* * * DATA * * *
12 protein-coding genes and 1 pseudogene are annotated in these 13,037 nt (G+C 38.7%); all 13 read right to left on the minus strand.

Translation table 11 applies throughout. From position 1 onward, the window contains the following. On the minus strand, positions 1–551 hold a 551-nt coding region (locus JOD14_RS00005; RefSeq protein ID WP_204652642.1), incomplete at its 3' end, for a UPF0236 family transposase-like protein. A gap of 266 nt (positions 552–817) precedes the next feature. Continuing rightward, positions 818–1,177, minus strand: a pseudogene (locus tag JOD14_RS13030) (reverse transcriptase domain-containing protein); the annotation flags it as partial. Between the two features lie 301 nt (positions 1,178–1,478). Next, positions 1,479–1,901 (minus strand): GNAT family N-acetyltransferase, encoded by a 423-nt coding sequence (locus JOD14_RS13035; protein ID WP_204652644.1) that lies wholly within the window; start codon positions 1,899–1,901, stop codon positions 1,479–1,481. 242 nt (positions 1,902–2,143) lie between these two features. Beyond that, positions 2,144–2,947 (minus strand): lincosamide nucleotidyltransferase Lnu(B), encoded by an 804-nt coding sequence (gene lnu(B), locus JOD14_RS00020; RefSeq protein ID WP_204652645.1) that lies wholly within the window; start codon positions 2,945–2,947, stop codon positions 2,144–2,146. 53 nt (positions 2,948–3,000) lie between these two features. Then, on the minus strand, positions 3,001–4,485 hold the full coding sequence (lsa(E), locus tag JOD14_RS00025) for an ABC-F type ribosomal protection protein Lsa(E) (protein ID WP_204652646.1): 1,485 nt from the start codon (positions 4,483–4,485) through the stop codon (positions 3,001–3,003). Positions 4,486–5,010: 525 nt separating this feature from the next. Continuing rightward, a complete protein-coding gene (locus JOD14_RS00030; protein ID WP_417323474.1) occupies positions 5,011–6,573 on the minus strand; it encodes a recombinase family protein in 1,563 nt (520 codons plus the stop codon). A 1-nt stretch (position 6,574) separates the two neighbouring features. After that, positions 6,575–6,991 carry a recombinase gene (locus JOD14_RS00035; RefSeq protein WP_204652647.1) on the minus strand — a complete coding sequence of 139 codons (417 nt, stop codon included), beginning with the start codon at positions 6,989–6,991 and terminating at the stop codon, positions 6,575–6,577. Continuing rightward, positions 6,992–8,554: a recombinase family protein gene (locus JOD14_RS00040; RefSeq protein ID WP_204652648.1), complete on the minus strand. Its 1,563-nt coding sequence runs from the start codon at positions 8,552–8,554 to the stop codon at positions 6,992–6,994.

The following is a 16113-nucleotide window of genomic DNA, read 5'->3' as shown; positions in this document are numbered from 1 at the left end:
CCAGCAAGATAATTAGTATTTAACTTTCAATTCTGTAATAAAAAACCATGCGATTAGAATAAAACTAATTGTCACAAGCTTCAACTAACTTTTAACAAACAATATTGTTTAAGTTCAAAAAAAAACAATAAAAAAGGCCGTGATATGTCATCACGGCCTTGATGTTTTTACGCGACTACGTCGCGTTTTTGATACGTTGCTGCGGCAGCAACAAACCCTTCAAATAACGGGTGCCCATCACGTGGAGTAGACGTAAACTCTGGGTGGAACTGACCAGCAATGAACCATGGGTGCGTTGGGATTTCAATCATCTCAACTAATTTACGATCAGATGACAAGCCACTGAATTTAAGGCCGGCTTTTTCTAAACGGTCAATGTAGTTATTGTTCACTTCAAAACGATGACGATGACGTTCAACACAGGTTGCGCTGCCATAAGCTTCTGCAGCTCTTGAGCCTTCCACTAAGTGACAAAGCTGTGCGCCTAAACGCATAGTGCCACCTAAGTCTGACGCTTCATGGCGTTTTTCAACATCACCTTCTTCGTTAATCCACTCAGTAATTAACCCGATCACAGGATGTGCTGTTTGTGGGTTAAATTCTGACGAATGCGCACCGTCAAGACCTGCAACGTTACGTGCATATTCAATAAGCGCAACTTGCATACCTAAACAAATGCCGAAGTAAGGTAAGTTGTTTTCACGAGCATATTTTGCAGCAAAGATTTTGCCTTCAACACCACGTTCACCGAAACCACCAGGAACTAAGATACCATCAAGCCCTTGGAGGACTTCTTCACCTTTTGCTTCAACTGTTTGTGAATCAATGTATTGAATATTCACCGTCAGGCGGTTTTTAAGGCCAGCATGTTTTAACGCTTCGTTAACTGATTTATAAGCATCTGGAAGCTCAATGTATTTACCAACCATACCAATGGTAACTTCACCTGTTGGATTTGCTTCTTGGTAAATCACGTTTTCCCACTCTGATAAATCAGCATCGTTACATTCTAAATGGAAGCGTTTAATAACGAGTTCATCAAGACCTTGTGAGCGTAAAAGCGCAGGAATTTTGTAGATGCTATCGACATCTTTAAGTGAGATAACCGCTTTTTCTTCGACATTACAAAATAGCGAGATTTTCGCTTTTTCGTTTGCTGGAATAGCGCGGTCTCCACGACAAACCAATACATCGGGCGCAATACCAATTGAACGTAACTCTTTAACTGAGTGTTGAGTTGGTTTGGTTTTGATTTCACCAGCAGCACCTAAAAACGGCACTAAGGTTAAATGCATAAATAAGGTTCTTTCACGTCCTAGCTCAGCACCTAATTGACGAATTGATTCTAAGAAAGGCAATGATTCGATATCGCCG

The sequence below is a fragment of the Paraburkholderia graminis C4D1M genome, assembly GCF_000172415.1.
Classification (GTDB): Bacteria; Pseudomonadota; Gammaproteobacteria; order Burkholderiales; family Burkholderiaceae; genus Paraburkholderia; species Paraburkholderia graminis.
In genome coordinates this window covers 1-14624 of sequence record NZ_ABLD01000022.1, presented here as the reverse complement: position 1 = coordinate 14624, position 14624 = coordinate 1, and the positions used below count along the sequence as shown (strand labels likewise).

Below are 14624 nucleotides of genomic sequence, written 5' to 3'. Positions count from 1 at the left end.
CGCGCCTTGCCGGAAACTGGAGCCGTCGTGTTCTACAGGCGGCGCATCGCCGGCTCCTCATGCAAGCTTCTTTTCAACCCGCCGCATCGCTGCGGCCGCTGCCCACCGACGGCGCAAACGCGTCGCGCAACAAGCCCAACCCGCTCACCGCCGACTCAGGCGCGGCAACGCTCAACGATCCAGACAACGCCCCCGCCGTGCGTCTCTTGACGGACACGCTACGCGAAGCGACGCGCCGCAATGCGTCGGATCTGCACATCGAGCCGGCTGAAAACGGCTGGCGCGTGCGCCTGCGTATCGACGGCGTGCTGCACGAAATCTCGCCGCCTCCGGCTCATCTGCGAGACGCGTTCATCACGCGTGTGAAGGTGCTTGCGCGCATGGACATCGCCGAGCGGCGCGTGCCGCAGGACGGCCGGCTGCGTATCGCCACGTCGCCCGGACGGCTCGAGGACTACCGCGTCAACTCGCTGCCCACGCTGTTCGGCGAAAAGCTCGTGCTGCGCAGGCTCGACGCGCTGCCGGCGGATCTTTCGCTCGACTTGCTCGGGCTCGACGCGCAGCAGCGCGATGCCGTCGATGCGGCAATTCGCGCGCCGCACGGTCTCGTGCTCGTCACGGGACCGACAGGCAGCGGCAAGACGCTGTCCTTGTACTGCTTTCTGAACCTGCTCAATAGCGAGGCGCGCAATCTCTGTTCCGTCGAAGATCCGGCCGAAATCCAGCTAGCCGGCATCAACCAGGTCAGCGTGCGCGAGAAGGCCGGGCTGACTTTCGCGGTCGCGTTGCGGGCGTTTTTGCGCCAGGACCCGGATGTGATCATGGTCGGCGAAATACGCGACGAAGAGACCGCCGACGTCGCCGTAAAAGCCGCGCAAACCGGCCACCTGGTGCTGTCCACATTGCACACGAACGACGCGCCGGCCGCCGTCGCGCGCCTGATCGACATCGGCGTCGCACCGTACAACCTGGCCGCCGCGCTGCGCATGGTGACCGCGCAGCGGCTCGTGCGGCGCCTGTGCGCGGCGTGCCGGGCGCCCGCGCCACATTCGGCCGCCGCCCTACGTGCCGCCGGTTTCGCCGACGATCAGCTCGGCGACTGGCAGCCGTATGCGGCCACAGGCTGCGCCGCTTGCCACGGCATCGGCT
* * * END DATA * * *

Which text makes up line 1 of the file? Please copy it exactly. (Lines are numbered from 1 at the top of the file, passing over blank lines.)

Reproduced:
12 protein-coding genes and 1 pseudogene are annotated in these 13,037 nt (G+C 38.7%); all 13 read right to left on the minus strand.